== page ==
The vice chairman of the NASA task force investigating the Jan. 28 Challenger accident today expressed "confidence" that the causes of the tragedy would be determined within the next 30 days.
"Based on the progress I've seen, it's doable," said James R. Thompson Jr., formerly an associate director at NASA's Marshall Space Flight Center in Huntsville, Ala. Thompson said the cause of the accident could be determined even without recovering fragments of the suspect right solid rocket booster that now lie off the Florida coast. Efforts to retrieve that debris from the ocean floor continue.
The National Aeronautics and Space Administration task force, chaired by astronaut Richard Truly, is pushing to meet an April 18 deadline for the presidential commission to publish a preliminary final report on what caused the Challenger to explode shortly after takeoff on Jan. 28.
Thompson declined to discuss any of the accident scenarios now under consideration by the task force, saying that the commission would probably discuss them later this week. "I believe we will identify with high confidence the problem area," he said in a news conference here. "The exact sequence of events? I'm reasonably optimistic that we'll nail it."
Thompson repeatedly stressed that NASA's task force is working harmoniously with the presidential commission. "There's only one investigation, and that's being conducted by the commission -- all our activities are in support of them . . . . we are feeding them data."
Similarly, he downplayed concerns that the commission investigation was disrupting NASA. "I believe the commission is doing a good job. I don't have any quarrel with them," he said. "You can never have too many eyes" looking at the problem.
Some NASA officials -- notably Kennedy Space Center director Richard Smith -- have sharply criticized the tone and manner of the commission's investigation.
Thompson also dismissed the newly retrieved shuttle flight recorders and onboard computers as keys to unlocking the Challenger puzzle. While the devices may provide information on the last seconds of the shuttle flight, he said, they are unlikely to help pinpoint the origins of the explosion.
"I don't believe they're going to give us information that will lead us to the cause," he said. "The problem is clearly in the propulsion area."
In Washington today, Barbara Morgan, backup to teacher-in-space Christa McAuliffe, said that she and McAuliffe were told during training of the risks connected with flying on the space shuttle, and Morgan said she "can't wait" for her chance to go on a mission.
She made her comments following a news conference at which she announced the formation of a Teacher in Space Foundation to further the goals of McAuliffe, killed along with the six other crew members in the explosion of the space shuttle Challenger.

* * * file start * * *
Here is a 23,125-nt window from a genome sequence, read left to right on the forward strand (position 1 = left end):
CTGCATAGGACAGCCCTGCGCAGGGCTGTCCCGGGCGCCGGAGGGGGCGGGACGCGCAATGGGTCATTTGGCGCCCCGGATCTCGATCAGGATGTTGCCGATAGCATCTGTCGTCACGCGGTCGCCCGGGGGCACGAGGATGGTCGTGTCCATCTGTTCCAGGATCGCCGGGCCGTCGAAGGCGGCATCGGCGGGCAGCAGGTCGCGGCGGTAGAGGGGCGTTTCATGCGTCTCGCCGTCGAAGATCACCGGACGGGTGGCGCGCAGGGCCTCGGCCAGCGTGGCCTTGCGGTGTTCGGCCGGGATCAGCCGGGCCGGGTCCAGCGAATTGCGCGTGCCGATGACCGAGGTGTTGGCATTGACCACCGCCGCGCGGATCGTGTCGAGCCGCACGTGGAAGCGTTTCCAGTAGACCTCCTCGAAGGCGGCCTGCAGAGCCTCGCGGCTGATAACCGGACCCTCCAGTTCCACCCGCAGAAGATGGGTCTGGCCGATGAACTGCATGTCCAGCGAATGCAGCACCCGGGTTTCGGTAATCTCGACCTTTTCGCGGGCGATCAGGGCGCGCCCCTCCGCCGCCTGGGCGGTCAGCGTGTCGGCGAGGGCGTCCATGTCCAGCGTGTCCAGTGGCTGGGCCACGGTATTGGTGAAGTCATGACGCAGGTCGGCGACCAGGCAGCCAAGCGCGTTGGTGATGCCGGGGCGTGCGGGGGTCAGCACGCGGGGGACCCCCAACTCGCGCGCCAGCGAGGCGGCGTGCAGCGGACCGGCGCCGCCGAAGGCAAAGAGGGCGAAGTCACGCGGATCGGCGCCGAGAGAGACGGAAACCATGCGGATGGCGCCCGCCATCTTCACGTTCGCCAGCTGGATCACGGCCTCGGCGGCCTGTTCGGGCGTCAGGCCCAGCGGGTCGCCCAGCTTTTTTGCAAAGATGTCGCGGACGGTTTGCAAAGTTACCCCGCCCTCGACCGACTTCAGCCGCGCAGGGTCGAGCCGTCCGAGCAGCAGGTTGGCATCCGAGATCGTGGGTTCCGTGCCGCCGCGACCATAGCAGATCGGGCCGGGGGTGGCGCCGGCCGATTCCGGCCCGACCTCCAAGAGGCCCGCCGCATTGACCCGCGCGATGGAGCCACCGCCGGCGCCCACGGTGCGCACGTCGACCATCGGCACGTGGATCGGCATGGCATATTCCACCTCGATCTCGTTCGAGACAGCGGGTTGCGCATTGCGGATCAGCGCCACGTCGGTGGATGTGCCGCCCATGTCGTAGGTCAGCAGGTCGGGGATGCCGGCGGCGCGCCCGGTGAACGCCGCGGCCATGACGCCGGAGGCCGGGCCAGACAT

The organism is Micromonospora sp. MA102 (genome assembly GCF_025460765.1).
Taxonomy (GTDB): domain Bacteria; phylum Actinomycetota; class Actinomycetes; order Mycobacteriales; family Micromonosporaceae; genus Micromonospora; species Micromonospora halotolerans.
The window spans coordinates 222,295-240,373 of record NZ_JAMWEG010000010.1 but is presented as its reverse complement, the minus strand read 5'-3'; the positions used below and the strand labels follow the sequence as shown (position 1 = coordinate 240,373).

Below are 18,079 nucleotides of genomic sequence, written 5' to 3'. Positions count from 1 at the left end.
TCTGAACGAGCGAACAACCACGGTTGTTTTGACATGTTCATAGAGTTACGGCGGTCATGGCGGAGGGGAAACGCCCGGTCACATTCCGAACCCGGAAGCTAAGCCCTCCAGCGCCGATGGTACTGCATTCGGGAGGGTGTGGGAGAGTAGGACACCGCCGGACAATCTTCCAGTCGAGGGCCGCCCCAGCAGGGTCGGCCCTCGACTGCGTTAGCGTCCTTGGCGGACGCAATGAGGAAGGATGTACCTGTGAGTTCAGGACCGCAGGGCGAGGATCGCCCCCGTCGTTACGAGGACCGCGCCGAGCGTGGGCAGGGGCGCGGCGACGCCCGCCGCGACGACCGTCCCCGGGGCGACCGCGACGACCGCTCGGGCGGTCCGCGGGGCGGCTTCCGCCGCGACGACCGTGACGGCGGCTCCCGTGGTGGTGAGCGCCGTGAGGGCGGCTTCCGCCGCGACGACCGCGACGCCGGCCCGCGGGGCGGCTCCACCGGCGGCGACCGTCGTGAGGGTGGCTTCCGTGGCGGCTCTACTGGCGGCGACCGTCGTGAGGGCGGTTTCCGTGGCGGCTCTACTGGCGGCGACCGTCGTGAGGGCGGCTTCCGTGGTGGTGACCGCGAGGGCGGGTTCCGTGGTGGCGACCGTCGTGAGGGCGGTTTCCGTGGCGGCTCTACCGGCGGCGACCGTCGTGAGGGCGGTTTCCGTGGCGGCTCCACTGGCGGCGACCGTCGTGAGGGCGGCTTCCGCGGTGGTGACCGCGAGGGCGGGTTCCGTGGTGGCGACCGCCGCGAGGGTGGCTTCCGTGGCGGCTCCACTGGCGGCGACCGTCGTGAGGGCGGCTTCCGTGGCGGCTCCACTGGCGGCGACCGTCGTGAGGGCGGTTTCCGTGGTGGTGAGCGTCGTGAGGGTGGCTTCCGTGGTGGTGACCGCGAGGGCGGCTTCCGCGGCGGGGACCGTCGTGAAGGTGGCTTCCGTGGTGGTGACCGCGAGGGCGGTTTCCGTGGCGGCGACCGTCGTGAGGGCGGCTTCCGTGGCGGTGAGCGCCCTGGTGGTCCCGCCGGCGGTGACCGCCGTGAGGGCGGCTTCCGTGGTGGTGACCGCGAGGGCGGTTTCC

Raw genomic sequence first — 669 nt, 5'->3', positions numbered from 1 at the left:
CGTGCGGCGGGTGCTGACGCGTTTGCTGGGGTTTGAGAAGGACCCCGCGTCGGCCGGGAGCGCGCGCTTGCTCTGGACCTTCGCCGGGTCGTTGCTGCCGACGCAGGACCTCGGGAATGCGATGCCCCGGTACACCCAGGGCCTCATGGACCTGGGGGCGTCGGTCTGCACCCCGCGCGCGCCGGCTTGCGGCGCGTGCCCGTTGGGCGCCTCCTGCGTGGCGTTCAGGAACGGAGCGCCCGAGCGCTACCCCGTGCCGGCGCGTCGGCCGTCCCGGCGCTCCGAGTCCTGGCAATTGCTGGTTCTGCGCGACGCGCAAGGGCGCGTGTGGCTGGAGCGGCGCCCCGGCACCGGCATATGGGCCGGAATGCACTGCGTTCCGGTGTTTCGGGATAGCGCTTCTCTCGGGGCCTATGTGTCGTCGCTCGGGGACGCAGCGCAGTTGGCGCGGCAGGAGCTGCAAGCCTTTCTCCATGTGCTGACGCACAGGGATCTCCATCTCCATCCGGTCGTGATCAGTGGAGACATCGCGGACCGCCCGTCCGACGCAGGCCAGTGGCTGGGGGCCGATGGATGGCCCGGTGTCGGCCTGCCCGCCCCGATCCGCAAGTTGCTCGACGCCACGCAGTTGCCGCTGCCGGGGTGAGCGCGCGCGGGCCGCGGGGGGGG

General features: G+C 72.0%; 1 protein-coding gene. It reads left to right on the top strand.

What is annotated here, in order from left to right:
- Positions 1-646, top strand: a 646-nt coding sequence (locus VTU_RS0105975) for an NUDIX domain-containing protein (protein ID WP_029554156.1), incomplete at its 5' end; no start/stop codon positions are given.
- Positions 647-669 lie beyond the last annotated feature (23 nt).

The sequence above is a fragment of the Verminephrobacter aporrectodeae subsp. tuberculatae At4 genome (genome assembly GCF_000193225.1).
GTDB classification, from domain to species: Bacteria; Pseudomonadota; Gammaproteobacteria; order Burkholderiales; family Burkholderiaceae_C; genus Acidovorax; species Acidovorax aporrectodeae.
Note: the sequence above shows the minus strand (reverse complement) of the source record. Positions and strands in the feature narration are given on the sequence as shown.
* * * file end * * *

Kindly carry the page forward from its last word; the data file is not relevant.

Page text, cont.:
"We definitely knew the risks," Morgan said, adding that Francis R. (Dick) Scobee, commander of Flight 51L, which exploded Jan. 28, had told the teachers there would be a catastrophic accident "someday . . . . We knew we were sitting on a very large rocket filled with explosives."
Morgan said she does not know when a shuttle mission will be made available to her.
Astronaut Sally Ride, a member of the presidential commission investigating the accident, said on March 6 that the risks might not have been fully explained to McAuliffe and that NASA "may have been misleading people into thinking this is a routine operation." Other NASA astronauts have expressed anger that they were allowed to fly missions without being informed of serious concerns among engineers about the solid rocket booster seals, one of which is the leading suspect as the cause of the Challenger accident.
Asked about these events, Morgan said she has as much confidence in NASA as she did before the accident and does not feel at all "used" by the agency. "Christa was going on the shuttle for education. I would be going for education. We're very committed."
She said the period of grief following the accident was "very hard . . . . I miss my friends very much."
The goal of the new foundation, Morgan said, is to "foster the pioneer space-age spirit in American education." Based in Washington, it plans to present 10 annual awards to innovative teachers, hold an annual space education conference in conjunction with a shuttle launch, provide classroom lessons associated with the shuttle program, operate a national speakers' bureau and publish a bimonthly journal.
The nine surviving teacher-finalists, present at the briefing, worked together to design the foundation, she said.
"We will honor Christa's dream and make it live," Morgan, a teacher from McCall, Idaho, said.